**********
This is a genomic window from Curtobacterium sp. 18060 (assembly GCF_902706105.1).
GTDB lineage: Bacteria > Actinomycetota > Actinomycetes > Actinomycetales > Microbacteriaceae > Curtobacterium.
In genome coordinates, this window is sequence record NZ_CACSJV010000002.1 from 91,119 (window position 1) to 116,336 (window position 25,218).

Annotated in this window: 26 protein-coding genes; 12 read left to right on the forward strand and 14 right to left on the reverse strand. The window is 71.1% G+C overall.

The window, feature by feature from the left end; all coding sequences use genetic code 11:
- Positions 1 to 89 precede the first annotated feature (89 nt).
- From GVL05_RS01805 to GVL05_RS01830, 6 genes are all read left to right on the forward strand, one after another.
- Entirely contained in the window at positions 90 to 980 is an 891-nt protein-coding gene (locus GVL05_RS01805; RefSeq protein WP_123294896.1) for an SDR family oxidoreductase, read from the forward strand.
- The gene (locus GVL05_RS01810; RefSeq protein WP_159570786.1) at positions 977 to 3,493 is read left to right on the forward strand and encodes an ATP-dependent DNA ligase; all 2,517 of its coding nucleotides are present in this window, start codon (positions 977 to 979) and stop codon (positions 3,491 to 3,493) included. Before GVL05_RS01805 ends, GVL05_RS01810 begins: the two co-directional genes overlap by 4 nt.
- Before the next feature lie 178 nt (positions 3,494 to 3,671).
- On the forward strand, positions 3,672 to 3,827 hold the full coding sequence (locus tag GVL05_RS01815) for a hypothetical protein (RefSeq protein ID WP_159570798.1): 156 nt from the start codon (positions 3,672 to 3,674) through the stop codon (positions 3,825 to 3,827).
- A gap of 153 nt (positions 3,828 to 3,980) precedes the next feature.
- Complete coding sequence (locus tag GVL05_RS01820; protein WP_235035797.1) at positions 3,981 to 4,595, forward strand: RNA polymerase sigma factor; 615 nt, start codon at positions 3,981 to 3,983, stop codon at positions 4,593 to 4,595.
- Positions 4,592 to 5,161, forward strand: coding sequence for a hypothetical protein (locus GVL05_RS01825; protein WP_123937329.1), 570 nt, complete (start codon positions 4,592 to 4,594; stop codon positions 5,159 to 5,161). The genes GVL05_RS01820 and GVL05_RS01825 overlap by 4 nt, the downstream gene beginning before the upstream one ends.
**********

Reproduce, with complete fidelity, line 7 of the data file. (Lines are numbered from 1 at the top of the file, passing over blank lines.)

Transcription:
- From GVL05_RS01805 to GVL05_RS01830, 6 genes are all read left to right on the forward strand, one after another.